State senator and representative give an update on Lansing

State Sen. Stephanie Chang (D-Detroit) and State Rep. Abraham Aiyash (D-Hamtramck).


By Charles Sercombe
In the not-too-distant future, a number of households in Hamtramck and Detroit could see a big break in their water bills.
That’s the latest news from State Sen. Stephanie Chang (D-Detroit) whose district includes Hamtramck.
At a “Coffee Hour” presentation, held at the Hamtramck Public Library on June 14, Chang was joined by State Rep. Abraham Aiyash (D-Hamtramck) to provide the small gathering an update on what’s happening in the state legislature this term.
“We’ve been working on it a lot,” Chang said, of the legislature’s attempt to reduce water bills for low-income households. “We are really focused on water.”
So, just how would this be financed?
Chang said that, just like energy savings offered to low-income households, there would be a slight surcharge on all monthly bills – about $2.
That would allow the state to afford to offer a break on bills for those less fortunate.
Chang said that those who would qualify for financial assistance must have an income no greater than 200 percent above the federal poverty level.
For example, Chang said, a family of four with a household income of $60,000 would qualify.
The water affordability bills would also help out with water line repairs, and also make water shutoffs harder for cities to do, and also provide money to settle past unpaid water bills.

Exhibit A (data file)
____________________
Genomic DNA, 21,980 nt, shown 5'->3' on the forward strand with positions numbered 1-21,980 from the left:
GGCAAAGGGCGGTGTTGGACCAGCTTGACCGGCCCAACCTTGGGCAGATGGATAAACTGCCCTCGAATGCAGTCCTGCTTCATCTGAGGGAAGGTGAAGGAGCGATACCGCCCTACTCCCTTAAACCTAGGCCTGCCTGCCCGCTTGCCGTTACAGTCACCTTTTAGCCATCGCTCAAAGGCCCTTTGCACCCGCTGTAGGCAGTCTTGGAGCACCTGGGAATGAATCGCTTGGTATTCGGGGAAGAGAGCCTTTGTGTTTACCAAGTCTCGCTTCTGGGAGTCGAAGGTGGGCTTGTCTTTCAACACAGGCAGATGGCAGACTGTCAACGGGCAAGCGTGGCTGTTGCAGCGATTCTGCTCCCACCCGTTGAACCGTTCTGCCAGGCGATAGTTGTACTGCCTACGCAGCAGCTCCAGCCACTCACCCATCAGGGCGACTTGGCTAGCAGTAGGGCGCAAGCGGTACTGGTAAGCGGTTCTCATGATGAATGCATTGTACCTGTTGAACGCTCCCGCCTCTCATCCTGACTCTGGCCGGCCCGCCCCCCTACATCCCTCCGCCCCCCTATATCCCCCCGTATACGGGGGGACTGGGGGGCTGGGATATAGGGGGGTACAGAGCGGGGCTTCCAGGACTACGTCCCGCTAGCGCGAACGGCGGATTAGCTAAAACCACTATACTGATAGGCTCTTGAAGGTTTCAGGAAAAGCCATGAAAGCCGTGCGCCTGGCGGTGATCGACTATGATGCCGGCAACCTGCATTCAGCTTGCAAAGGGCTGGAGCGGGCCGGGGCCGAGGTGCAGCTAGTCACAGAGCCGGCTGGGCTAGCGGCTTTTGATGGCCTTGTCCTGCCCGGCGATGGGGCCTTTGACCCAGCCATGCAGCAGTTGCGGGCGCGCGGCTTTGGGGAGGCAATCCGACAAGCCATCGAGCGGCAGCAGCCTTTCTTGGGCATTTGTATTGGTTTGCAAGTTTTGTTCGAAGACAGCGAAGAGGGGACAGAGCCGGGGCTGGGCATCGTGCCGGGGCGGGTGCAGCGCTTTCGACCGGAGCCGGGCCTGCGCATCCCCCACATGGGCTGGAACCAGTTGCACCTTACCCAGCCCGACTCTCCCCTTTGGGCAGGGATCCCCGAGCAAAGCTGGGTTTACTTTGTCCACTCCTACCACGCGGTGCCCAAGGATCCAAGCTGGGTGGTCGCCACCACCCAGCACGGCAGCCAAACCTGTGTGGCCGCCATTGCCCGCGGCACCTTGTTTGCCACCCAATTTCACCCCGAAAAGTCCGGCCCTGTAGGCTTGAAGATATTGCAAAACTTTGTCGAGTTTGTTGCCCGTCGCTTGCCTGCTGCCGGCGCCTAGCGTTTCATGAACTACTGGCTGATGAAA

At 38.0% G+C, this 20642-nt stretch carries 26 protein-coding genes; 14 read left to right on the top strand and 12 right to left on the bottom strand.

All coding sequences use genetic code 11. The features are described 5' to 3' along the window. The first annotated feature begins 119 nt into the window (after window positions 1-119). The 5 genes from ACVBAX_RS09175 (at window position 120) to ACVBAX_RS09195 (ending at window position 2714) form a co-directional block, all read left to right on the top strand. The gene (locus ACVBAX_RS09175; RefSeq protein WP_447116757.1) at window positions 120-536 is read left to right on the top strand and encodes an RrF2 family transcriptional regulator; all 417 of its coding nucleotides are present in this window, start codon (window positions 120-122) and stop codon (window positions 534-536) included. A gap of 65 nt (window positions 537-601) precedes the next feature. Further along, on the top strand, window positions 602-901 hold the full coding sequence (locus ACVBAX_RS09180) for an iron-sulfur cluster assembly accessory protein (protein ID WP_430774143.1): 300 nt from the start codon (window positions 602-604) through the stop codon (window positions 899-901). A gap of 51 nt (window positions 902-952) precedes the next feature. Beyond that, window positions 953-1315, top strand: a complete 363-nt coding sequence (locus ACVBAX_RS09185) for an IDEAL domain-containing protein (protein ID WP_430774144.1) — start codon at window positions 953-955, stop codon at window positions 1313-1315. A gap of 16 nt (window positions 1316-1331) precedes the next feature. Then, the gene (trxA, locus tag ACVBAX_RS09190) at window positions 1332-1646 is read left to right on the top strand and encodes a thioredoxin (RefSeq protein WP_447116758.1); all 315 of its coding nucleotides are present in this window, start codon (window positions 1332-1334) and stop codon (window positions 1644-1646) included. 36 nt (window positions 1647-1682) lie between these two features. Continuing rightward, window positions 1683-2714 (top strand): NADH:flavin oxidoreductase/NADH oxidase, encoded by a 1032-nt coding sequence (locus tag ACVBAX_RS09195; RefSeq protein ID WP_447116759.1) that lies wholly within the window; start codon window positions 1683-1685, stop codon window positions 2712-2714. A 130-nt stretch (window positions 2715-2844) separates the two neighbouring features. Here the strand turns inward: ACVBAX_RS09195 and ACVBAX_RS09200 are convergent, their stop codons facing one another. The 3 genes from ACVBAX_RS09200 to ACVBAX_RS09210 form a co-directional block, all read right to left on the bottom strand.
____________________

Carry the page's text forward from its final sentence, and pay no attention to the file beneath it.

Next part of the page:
Besides that, Chang, who is running for re-election this year in the newly redrawn District 3, said work is being done to strengthen voter rights in the state – a move that has become a key issue since the Supreme Court gutted national voting rights protection.
Next up in this short 40-minute presentation was Hamtramck’s own Aiyash, who dropped out of his re-election bid.
He said he is continuing to seek financial aid for Hamtramck to repair its aging infrastructure, such as water and sewer lines as well as streets in need of repaving.
Last year, Aiyash said, he was instrumental in earmarking $17 million for Hamtramck infrastructure repairs – of which not all has yet come down the pipeline.
Answering a question from a person in the audience about energy costs, Aiyash noted that DTE is Hamtramck’s sole energy provider for electricity and heat and cooling.
Spoiler: He’s not a fan of the energy giant, calling it a monopoly with a stranglehold on state legislators, hinting that some of those legislators have been “bought and sold” by DTE lobbyists.
“DTE is the bane of my existence,” Aiyash said.
In a certain way, the system is rigged against the consumer, he said. And that’s done by the aid of a state law that says DTE must be allowed to make a profit, and when it needs to raise rates, which it is seeking to do now, the process calls for making that request to the Michigan Public Service Commission – a three-person panel.
As many seasoned DTE customers know, DTE usually gets what it wants.
Aiyash said that one way to combat this is for residents to voice their objections to the commission, which is something most consumers do not do.
(You see “Coffee Hour” with Chang and Aiyash on the Hamtramck Public Library website, click on “Hamtramck Public TV.”)
Posted July 3, 2024

Leave a Reply

Your email address will not be published. Required fields are marked *